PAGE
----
We all like to share quotes, whether they be inspirational, funny, or say exactly what we mean but in a prettier way. So what does it mean when I want to quote an ENTIRE BOOK? It means I really, really loved it. The Humans is like a breath of fresh air; it’s touching, enthralling, amusing, and tugs at the heartstrings. It’s so fascinating to see humans for what we really are… just like how the alien protagonist learned about humans, we still have just as much to learn about ourselves and the world around us.
I have come to a planet where the most intelligent life form still has to drive its own cars…
An alien from a mathematically-driven utopian society on another planet in another universe is sent to stop Cambridge University math professor Andrew Martin from disseminating his proof of the Riemann Hypothesis. In fear of the incapability of humans to wield this knowledge wisely, the alien takes over Martin’s body and is told to kill all whom knows that Martin has solved the Riemann Hypothesis and destroy all copies of the proof. However, the alien is hindered from his mission by his lack of understanding of the humans at the beginning of his journey, as well as by his growing understanding of the humans throughout the story.
So many things in The Humans went right for me. Firstly, the description of the book at the very beginning promised peanut butter.
This book, this actual book, is set right here, on Earth. It is about the meaning of life and nothing at all. It is about what it takes to kill somebody, and save them. It is about love and dead poets and wholenut peanut butter. It’s about matter and antimatter, everything and nothing, hope and hate.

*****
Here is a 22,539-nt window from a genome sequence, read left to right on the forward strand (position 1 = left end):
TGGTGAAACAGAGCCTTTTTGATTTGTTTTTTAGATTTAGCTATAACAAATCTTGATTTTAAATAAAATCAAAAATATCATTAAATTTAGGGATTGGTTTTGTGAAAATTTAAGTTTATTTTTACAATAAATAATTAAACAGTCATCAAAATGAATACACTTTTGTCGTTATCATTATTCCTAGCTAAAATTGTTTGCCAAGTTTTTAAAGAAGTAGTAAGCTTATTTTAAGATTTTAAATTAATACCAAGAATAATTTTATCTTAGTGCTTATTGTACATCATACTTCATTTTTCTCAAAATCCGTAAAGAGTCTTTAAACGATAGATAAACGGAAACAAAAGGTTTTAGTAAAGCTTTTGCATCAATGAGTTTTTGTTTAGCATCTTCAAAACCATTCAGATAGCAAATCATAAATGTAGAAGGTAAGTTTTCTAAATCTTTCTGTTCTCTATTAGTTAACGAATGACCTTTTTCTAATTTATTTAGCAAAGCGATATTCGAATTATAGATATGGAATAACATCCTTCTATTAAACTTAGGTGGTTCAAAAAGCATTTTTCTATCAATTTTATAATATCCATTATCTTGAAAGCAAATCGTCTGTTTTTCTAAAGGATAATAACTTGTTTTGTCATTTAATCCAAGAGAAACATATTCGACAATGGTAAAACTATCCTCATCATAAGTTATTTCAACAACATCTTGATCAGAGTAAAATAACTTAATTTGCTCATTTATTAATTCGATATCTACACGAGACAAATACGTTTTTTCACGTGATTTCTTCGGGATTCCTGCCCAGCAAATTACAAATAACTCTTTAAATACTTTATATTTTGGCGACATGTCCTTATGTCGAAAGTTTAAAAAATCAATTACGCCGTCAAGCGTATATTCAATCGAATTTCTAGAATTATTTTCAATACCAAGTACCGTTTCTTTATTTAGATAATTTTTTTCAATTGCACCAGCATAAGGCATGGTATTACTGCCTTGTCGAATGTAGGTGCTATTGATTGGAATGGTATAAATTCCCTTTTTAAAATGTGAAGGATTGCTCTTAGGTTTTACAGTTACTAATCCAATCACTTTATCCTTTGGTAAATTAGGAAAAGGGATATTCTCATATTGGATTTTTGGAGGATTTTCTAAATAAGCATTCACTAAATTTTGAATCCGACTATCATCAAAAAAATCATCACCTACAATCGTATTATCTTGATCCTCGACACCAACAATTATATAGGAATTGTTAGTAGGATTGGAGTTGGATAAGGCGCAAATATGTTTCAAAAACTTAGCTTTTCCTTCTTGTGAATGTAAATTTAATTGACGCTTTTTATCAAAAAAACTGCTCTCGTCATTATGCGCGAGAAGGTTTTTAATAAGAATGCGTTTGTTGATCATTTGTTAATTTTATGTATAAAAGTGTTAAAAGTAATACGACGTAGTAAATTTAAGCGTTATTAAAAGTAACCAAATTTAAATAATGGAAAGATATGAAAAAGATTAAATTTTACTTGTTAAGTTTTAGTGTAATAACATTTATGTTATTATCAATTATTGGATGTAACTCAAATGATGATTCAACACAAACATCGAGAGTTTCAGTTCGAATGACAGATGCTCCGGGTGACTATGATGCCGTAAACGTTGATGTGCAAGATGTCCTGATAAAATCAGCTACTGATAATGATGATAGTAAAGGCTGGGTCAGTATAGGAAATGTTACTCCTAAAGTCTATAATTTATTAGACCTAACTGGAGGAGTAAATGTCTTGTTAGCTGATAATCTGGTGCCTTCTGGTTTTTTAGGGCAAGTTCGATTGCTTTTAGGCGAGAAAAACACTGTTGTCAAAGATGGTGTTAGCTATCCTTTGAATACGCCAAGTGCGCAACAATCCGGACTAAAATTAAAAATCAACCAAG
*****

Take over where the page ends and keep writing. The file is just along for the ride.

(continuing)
Secondly, the narrator of this story is from the planet Vonnadoria (and therefore is not a human), and he’s able to look at everything on Earth with a fresh perspective. Even though he learned about what Earth is like, the real thing leaves him bewildered. He obviously doesn’t think much of the humans, and is disgusted at the sight of the human face, horrified by rain, confused by the feeling of sadness (which he’s never needed to feel), and thinks that spitting is the human form of greeting one another. But he perseveres because of his mission, and gradually learns the ways of the humans. The alien’s lack of knowledge of the human world makes for some humorous thoughts and unusually beautiful descriptions; for example, when he first got to Earth:
This was night to the power of night to the power of night. This was night cubed. A sky full of uncompromising darkness with no stars and no moon. Where were the suns? Were there even suns? The cold suggested there might not have been.
The alien also interacts a lot with Andrew Martin’s wife and son, and it’s interesting to see how his interactions and thoughts about them change throughout the book. All of Haig’s characters are, in their own way, so distinctly human compared to the alien, and Haig is able to bring them to life and make them just as interesting as the alien.
And Haig’s writing is just TOO GOOD. It has a short-and-sweet feel, and the math-inspired passages just kill me. Here, the alien’s superiors say to him:
A prime number is strong. It does not depend on others. It is pure and complete and never weakens. You must be like a prime.
You see what he did there? SEE? Brilliant.
Another one of my favorite parts of The Humans is the section where the alien lists lessons he’s learned about the humans. I just want to print the entire list and frame it on my wall and read it out loud every single day, it’s that good. I won’t spoil it for you, so I’ll quote just one:
86. To like something is to insult it. Love it or hate it. Be passionate.
I loved The Humans, as you can probably tell. Haig brought math and aliens to Earth on a spectacular adventure, and with his beautifully simplistic style, redefined human relationships and society at large. If you like being able to FEEL something after a book, read The Humans. If you like science fiction, realistic fiction, stories about people, math, romance, dogs, music, peanut butter… The Humans has it all.